Widespread mechanisms of probiotic actions include competitive exclusion of bacteria with pathogenic potential; production of essential micro and macronutrients [including short chain fatty acids (SCFA)]; promotion of junction stability between intestinal epithelial cells; normalization of perturbed GI microbiota; production of antimicrobial substances; and improvement of the digestion process (7, 11). Some mechanisms are widespread across taxonomic groups, while others are strain-specific (7). The effect of any probiotic depends on its metabolic properties, cell surface molecules, and secreted components (12). Certain biological effects of a probiotic may only be feasible if exerted by viable organisms that successfully survive the GIT and adhere to the intestinal epithelium, while others may be exerted by metabolites or components of bacteria that do not survive intestinal transit (7, 12, 13). The biological effects of probiotics may also vary depending on which host species the strains are isolated from (14, 15). Likewise, the recipient host intestinal microenvironment and its microbiota will also influence the effect. Knowledge about the effects and interactions of probiotic strains with the host gut microbiota are lacking and requires further investigation.
Systematic reviews in human medicine have not found clear evidence for an effect of probiotics on the gut microbiota in healthy individuals, with only 4/19 (21%) trials reviewed documenting alteration of the GI microbiota in healthy individuals administered probiotics (16, 17). Most studies, related to the use of probiotics in dogs, have assessed their utility in treating both acute and chronic enteropathies, but little is reported on their use in healthy animals as supplements (1, 18–23). Moreover, not all commercially available products have been evaluated scientifically to determine their effect, if any, in either healthy or diseased dogs. Blackmore's® Paw DigestiCare 60TM has not previously been evaluated but contains bacterial strains which have reported probiotic effects or characteristics in vitro or in vivo. These include: Lactobacillus acidophilus, L. rhamnosus, L. delbrueckii subspecies bulgaricus, L. plantarum and Enterococcus faecium (7, 9). The prebiotics found in this preparation have also been previously reported to increase fecal short-chain fatty acids and enrich fiber-fermenting Firmicutes bacterial groups – although there is insufficient evidence to support any beneficial effect on microbiome function (24, 25).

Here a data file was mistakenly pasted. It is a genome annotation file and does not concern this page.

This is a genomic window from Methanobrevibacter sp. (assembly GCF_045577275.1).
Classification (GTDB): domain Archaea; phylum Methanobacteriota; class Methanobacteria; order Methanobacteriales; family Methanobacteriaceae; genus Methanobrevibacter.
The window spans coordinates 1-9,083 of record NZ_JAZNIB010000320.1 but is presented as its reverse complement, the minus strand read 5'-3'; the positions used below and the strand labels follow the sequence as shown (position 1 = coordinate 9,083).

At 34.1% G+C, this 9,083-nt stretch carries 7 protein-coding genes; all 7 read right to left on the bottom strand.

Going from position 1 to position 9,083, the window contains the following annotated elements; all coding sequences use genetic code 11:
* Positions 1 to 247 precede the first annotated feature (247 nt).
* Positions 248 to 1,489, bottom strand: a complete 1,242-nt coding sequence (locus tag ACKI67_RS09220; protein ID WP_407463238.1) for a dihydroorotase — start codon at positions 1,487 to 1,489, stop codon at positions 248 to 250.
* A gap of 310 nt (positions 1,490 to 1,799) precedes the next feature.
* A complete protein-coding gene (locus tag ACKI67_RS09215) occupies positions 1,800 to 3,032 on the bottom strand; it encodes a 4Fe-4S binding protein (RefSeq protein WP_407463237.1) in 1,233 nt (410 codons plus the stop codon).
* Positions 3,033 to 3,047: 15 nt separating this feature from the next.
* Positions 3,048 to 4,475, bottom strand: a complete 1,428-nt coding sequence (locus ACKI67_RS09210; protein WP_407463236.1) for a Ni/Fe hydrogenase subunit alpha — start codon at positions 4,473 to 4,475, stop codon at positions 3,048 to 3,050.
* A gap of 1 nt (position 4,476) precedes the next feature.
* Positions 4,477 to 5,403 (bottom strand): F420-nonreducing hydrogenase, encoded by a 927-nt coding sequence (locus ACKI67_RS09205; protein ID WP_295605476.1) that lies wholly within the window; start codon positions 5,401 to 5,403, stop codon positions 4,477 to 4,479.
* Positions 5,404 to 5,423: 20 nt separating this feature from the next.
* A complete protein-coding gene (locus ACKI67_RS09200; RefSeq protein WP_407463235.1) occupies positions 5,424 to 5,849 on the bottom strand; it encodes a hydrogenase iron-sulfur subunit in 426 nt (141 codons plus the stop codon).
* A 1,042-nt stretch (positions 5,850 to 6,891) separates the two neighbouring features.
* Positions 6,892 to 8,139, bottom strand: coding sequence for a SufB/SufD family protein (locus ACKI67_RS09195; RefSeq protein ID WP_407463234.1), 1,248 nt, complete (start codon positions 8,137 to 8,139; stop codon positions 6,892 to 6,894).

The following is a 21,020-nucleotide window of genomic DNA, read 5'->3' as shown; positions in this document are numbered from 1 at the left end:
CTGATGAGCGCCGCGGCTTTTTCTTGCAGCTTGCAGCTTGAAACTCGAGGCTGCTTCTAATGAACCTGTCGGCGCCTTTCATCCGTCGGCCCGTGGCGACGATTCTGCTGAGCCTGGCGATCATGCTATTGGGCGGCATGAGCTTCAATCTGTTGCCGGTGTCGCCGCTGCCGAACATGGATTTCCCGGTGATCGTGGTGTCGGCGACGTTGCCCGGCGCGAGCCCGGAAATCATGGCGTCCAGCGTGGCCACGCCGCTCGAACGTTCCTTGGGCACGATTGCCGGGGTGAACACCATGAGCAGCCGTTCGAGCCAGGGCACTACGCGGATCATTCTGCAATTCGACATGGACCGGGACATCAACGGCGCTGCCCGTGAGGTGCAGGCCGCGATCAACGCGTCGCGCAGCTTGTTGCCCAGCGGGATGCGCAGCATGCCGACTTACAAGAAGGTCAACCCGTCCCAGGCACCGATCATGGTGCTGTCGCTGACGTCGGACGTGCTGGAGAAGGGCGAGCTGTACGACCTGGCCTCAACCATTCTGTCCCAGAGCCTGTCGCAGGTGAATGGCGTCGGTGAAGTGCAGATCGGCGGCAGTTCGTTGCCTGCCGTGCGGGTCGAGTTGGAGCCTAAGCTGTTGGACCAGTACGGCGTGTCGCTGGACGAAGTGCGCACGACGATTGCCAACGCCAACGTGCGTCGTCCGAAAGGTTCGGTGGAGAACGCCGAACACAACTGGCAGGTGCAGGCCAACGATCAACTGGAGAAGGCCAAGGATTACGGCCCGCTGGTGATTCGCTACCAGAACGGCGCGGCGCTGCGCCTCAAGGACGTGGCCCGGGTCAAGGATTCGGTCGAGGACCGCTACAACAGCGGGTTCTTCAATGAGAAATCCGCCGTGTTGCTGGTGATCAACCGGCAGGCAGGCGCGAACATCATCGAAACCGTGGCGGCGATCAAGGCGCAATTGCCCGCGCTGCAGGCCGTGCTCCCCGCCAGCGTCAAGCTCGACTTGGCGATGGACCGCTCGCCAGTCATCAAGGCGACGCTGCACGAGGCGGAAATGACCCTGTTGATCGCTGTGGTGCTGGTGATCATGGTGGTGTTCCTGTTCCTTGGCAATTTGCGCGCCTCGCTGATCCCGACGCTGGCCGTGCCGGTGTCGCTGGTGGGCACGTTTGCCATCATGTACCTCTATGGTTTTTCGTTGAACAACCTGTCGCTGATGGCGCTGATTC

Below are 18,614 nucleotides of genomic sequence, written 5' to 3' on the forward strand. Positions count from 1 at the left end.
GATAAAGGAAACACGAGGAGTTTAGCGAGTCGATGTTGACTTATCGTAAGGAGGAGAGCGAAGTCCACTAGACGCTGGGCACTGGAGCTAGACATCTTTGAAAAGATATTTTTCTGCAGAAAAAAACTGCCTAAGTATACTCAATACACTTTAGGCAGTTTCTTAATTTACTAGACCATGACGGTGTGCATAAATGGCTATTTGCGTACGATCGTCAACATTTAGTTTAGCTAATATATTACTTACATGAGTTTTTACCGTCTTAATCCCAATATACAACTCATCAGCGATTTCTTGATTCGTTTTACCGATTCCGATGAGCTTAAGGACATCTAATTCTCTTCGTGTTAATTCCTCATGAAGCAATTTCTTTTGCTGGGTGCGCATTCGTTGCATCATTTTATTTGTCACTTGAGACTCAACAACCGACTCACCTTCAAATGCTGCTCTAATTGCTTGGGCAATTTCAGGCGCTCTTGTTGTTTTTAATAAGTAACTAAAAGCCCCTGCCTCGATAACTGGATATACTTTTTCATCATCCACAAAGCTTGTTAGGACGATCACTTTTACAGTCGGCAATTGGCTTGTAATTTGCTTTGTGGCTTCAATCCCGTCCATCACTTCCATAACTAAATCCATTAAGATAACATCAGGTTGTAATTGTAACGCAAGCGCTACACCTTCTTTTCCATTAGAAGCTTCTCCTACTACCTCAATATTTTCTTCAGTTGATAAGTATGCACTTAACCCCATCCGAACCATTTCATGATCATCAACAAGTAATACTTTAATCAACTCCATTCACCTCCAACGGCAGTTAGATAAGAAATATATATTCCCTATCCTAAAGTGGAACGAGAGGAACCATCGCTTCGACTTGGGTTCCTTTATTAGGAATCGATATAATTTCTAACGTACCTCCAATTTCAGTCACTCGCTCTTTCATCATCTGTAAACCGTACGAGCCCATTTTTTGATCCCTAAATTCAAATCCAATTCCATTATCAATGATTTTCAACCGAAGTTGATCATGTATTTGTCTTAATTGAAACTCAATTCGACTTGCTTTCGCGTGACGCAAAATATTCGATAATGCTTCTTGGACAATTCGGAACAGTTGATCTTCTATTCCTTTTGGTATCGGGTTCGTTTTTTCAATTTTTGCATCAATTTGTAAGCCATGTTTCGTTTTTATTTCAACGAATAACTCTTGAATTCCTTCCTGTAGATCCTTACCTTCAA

In this study a commercially available multi-strain synbiotic veterinary product (Blackmore's® Paw DigestiCare 60TM), which has not previously been studied, was administered to healthy dogs with a goal to document any effects to the diversity and composition of the fecal microbiome at short term. Using high-throughput ion-torrent pyrosequencing the fecal microbiome was studied for changes, from baseline, during and after probiotic administration. We hypothesize that synbiotic administration would alter the fecal microbiome of healthy adult dogs for the duration of treatment, but changes would be transient and revert upon discontinuation of the supplement.